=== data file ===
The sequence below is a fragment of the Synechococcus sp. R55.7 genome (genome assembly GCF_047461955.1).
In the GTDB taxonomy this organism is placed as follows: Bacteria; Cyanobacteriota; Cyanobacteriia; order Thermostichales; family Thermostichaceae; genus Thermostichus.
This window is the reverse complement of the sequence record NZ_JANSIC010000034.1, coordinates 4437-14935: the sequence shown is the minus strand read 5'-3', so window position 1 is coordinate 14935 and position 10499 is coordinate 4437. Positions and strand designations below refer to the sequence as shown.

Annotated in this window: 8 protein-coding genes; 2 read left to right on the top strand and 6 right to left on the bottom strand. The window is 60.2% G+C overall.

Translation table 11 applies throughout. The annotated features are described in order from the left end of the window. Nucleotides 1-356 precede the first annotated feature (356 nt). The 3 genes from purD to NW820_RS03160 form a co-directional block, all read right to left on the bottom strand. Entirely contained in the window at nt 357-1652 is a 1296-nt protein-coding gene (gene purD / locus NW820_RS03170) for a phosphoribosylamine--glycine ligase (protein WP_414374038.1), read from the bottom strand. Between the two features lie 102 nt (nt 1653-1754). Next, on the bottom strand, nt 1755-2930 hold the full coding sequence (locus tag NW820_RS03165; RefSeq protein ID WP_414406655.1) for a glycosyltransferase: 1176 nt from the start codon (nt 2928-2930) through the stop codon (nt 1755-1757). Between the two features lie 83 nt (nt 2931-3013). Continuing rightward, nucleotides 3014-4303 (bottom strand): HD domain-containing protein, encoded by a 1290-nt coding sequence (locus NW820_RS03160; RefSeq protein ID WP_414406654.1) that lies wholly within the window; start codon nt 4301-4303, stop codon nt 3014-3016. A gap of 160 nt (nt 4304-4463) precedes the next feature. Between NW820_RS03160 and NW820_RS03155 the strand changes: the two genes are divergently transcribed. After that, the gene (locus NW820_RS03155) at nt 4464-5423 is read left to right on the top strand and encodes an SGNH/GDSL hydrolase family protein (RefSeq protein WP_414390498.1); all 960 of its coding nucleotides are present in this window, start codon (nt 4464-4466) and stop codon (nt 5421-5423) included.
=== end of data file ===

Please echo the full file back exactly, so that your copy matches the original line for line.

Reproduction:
The sequence below is a fragment of the Synechococcus sp. R55.7 genome (genome assembly GCF_047461955.1).
In the GTDB taxonomy this organism is placed as follows: Bacteria; Cyanobacteriota; Cyanobacteriia; order Thermostichales; family Thermostichaceae; genus Thermostichus.
This window is the reverse complement of the sequence record NZ_JANSIC010000034.1, coordinates 4437-14935: the sequence shown is the minus strand read 5'-3', so window position 1 is coordinate 14935 and position 10499 is coordinate 4437. Positions and strand designations below refer to the sequence as shown.

Annotated in this window: 8 protein-coding genes; 2 read left to right on the top strand and 6 right to left on the bottom strand. The window is 60.2% G+C overall.

Translation table 11 applies throughout. The annotated features are described in order from the left end of the window. Nucleotides 1-356 precede the first annotated feature (356 nt). The 3 genes from purD to NW820_RS03160 form a co-directional block, all read right to left on the bottom strand. Entirely contained in the window at nt 357-1652 is a 1296-nt protein-coding gene (gene purD / locus NW820_RS03170) for a phosphoribosylamine--glycine ligase (protein WP_414374038.1), read from the bottom strand. Between the two features lie 102 nt (nt 1653-1754). Next, on the bottom strand, nt 1755-2930 hold the full coding sequence (locus tag NW820_RS03165; RefSeq protein ID WP_414406655.1) for a glycosyltransferase: 1176 nt from the start codon (nt 2928-2930) through the stop codon (nt 1755-1757). Between the two features lie 83 nt (nt 2931-3013). Continuing rightward, nucleotides 3014-4303 (bottom strand): HD domain-containing protein, encoded by a 1290-nt coding sequence (locus NW820_RS03160; RefSeq protein ID WP_414406654.1) that lies wholly within the window; start codon nt 4301-4303, stop codon nt 3014-3016. A gap of 160 nt (nt 4304-4463) precedes the next feature. Between NW820_RS03160 and NW820_RS03155 the strand changes: the two genes are divergently transcribed. After that, the gene (locus NW820_RS03155) at nt 4464-5423 is read left to right on the top strand and encodes an SGNH/GDSL hydrolase family protein (RefSeq protein WP_414390498.1); all 960 of its coding nucleotides are present in this window, start codon (nt 4464-4466) and stop codon (nt 5421-5423) included.